GFG archives

The Fat Duck Bray: The early years
Published 15 March 2022

'Just the tonic'

In 2020, The Fat Duck celebrated its 25th anniversary. Snail porridge, sounds of the sea, and egg and bacon ice cream may have become modern classics, but when the Duck first appeared in the Guide in 1997, Heston Blumenthal was praised for his modern classical cooking.

The Good Food Guide 1997

Heston Blumenthal has hit the ground running, having opened his business in August 1995 after working with, well, hardly anybody. He learnt about food by eating in most of France’s top restaurants, and merely had a short spell with Marco Pierre White before diving straight into the thick of things. The beamed and listed building, formerly the Bell & Ringers, was a pub for some 200 years, and is now open-plan and stylishly decorated with a beaten copper bar, painted wall panels and dried twigs and teasels. The combination of seriousness and informality is epitomised by the smart Reidel wine glasses and bare wooden tables.

The menu is short, the skills classical, the cooking modern. It is difficult to get more simple and direct than a conical mound of herb and leaf salad, or steak and chips with sauce moelle. What these plain-sounding dishes hide is a serious concern with the science of food and cooking that leads Heston Blumenthal to re-jig many of the techniques that others take for granted, from preparing lentils to making stocks. Chips, for instance, are blanched, refrigerated, cooked in ground-nut oil, refrigerated, and cooked again in oven-rendered veal fat. Petit salé of duck, perhaps designed to become a signature dish, is a Franco-Chinese collaboration involving brining, spicing, poaching and roasting, and comes with especially fine potato purée.

All this activity heightens and concentrates flavours, putting the focus squarely where it belongs, in smooth Marco-style parfait of foie gras and chicken livers with its compote of figs, or in a chicken breast with a stuffing of herbs underneath its skin. Lemon tart, and a dish of nuts enclosed in salted butter caramel served with a gooey, chocolatey sorbet are recommended for desserts. Forty-odd wines soon escalate in price, there are no half-bottles, but around ten are available by the glass. House wines start at £13. Parking can be a problem.

The Good Food Guide 2000

The cooking is exciting because Blumenthal is a one-off. He does not do Grand Cuisine, and is not an imitator. He dissects modern cooking, and reshuffles the components in a highly personal way. ‘There are no simple dishes’, reckoned one observer; ‘everything undergoes an odyssey.’ This might begin with an inch-thick slab of foie gras sitting on slices of marinated salmon, on a handful of crystallised seaweed, the plate drizzled with an oyster-flavoured vinaigrette, or with a ‘brilliantly conceived and executed’ cuttlefish cannelloni, which one reported voted his dish of the year: sections of the body are filled with a farce of duck confit, duck ham, foie gras, cuttlefish and maple syrup, then presented on parsley purée[…] Significantly, the highlight of an inspection meal was a ‘simple, classic’ variant on tarte Tatin, served with a pungent ice cream flavoured with Tahitian vanilla. But it is difficult to resist a millefeuille of pain d’epices ice cream with pineapple and chilli jelly, which requires A-level chemistry to set the pineapple juice: a reporter who described Blumenthal as ‘almost obsessive’ was correct, apart from the ‘almost’.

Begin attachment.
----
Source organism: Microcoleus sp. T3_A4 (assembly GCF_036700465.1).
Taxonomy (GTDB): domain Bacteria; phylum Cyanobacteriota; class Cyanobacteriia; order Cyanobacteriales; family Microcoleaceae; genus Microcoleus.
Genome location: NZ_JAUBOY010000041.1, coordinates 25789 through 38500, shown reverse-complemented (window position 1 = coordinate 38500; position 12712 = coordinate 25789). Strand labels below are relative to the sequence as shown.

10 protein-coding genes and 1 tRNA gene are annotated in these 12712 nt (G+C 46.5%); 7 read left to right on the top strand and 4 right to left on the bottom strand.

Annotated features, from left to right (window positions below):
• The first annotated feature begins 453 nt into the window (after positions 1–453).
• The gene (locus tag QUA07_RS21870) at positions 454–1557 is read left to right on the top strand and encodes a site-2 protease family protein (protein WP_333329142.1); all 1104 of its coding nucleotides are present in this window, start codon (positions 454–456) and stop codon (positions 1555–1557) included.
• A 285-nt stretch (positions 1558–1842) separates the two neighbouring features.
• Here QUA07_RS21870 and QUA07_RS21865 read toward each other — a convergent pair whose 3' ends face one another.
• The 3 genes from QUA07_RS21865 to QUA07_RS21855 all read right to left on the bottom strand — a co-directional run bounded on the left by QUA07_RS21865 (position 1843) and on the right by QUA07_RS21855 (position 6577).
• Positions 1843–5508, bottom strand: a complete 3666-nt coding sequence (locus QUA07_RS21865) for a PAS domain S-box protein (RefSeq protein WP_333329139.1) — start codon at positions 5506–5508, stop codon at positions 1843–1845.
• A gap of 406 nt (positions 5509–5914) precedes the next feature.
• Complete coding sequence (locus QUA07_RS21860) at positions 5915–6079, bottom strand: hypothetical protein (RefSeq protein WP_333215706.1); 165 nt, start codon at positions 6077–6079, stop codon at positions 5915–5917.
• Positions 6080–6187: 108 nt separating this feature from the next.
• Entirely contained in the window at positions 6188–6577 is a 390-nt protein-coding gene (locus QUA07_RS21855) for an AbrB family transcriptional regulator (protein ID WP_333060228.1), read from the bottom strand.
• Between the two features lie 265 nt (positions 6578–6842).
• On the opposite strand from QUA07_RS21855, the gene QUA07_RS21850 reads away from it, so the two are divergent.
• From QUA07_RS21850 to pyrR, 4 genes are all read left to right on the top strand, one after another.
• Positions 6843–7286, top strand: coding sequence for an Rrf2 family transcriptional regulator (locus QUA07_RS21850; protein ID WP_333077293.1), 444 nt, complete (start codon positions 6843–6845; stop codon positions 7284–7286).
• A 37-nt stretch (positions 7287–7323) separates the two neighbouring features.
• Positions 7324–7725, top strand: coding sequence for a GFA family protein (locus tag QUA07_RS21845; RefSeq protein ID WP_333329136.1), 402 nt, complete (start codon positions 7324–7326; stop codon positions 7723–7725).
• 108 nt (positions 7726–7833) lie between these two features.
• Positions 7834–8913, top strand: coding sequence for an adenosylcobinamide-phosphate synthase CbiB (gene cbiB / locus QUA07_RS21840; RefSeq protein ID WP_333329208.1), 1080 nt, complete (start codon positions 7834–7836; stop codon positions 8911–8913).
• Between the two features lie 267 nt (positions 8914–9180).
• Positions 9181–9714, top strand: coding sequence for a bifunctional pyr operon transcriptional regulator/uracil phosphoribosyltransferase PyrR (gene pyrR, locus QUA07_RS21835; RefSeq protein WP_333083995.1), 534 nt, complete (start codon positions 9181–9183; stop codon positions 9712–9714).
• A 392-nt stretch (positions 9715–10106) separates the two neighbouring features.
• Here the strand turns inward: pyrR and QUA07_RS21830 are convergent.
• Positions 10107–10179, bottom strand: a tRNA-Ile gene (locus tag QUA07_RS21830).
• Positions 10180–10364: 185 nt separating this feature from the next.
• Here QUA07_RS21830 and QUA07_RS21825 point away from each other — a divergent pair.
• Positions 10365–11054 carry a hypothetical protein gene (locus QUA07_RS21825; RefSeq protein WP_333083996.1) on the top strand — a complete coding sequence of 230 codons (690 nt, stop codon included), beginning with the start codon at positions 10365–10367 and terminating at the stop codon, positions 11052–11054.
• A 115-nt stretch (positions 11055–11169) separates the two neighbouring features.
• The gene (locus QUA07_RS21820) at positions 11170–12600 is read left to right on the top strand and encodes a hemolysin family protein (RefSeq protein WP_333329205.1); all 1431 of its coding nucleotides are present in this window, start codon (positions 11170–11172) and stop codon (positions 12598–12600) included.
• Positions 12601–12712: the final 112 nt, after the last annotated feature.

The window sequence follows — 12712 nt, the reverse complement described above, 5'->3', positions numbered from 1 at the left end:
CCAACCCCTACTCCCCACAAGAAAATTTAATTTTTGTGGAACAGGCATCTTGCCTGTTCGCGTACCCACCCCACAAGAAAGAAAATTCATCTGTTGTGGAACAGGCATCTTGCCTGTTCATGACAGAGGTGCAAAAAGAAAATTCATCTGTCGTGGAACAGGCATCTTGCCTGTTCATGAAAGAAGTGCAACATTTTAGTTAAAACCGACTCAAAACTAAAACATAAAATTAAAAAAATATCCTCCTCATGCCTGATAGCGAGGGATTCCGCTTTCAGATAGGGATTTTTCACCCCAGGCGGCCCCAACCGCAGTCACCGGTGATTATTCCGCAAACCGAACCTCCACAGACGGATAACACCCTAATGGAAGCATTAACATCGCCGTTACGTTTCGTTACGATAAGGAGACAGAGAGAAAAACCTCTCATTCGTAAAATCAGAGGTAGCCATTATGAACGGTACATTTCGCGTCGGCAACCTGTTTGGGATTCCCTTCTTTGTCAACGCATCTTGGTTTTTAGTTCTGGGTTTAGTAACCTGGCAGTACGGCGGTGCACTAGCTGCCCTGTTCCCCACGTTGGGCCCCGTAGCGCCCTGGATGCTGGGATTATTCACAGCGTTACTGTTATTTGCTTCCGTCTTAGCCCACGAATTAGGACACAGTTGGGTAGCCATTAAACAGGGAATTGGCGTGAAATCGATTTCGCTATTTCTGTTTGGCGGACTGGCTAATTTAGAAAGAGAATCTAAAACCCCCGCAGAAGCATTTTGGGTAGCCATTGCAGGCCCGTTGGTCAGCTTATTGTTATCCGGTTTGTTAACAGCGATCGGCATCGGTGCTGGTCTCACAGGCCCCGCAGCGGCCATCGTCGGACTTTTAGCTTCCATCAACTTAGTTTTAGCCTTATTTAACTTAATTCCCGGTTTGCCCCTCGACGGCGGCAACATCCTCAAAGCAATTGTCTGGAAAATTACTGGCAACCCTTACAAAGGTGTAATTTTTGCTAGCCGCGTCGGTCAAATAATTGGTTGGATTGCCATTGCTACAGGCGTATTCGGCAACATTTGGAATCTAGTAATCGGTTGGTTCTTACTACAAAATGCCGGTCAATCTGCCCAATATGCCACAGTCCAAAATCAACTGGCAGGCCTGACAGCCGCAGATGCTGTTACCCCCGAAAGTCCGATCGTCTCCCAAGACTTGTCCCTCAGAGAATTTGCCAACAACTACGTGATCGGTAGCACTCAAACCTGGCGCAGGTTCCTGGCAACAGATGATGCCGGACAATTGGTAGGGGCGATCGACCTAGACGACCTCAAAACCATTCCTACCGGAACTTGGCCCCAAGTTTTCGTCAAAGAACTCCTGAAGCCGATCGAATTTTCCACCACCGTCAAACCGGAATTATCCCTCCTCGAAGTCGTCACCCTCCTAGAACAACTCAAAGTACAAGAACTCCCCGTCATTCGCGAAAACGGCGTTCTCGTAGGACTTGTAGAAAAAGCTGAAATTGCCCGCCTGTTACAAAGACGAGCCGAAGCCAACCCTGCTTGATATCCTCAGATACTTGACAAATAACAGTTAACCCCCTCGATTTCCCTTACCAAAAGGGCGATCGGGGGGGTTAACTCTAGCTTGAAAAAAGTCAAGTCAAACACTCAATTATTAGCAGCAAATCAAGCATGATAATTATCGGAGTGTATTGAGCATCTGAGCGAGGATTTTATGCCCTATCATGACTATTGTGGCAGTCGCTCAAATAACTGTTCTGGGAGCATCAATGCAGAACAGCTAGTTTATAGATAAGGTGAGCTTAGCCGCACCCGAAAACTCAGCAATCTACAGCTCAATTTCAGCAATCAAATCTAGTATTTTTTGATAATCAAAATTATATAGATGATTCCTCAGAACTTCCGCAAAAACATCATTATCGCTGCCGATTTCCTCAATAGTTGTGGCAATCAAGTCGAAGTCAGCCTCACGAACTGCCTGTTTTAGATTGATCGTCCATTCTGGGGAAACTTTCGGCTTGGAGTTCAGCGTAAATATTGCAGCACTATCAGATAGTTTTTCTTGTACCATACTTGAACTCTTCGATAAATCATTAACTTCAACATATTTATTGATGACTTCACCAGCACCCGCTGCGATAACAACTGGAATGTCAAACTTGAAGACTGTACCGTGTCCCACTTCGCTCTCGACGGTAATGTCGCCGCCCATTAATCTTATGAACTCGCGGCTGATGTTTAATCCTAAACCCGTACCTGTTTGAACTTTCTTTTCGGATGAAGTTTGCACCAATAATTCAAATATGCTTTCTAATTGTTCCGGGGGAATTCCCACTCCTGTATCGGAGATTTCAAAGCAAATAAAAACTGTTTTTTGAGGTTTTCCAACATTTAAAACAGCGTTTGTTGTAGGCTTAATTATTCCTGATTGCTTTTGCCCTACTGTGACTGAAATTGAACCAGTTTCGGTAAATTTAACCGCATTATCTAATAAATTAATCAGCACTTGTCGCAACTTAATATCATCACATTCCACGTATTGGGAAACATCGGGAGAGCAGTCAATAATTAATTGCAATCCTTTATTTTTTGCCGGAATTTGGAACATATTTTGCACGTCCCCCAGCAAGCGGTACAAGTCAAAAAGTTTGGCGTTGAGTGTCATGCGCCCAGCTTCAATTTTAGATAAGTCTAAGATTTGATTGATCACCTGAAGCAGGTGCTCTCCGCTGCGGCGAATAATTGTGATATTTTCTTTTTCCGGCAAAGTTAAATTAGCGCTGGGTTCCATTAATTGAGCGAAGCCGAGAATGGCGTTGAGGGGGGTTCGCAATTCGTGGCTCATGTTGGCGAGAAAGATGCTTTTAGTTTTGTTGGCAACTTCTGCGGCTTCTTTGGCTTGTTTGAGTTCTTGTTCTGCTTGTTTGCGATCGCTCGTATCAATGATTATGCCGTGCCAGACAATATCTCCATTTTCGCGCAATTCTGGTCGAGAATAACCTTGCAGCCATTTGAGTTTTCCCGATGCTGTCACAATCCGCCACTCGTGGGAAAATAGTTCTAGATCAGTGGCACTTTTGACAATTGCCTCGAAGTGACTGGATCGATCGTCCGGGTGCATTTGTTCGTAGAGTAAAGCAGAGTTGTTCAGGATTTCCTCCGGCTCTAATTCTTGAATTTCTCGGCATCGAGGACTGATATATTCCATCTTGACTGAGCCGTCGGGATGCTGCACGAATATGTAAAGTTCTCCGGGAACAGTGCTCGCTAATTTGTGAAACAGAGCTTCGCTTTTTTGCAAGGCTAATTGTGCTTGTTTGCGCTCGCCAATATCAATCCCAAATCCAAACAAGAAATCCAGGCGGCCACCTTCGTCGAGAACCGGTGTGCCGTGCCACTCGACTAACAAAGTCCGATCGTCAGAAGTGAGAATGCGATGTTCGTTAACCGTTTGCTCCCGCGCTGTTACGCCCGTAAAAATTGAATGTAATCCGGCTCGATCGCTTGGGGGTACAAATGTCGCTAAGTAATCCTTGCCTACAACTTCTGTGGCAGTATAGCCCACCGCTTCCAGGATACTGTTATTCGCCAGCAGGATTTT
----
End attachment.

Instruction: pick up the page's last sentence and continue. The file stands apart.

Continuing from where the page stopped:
Crab ice cream
Crab ice cream

The Good Food Guide 2002

Although hardly sumptuous or opulent, the newly preened duck is no longer as rustic or spartan as it was. Refurbishment, with red-brown leather sofas, fibre-optic lighting, white walls and contemporary art has given a more modern, elegant, cheerful and metropolitan feel; and at long last it has an indoor toilet. It is still relaxed, and Britain’s most innovative chef continues to tease, delight and provoke with his strikingly individual approach to food. If you want a name for it, Heston Blumenthal suggests ‘molecular gastronomy’ and it you want to enjoy it, leave your preconceptions at the door.

The Good Food Guide 2003

Blumenthal insists that he is not simply trying to be wacky for the sake of it; he is just following the logic produced by scientific answers to his simple questions. Even so, this can lead to some unusual dishes, such as sardines on buttered toast ice cream, or soft, creamy sweetbreads, crusted with pollen and cooked in salt-crust with hay, accompanied by half a dozen sweet and juicy cockles piled into a shell. The bottom line, however, is the food tastes good. A plate of huge, succulent roast scallops comes on a bed of caramelised cauliflower purée with oloroso jelly: ‘I could have eaten buckets of it.’ A degree of sweetness is often applied to meat dishes too, perhaps the result of Blumenthal’s research with flavour perception, or of his penchant for nostalgia food, reckoning that the smells and tastes of childhood can be among the most exciting, and therefore worth trying to capture.

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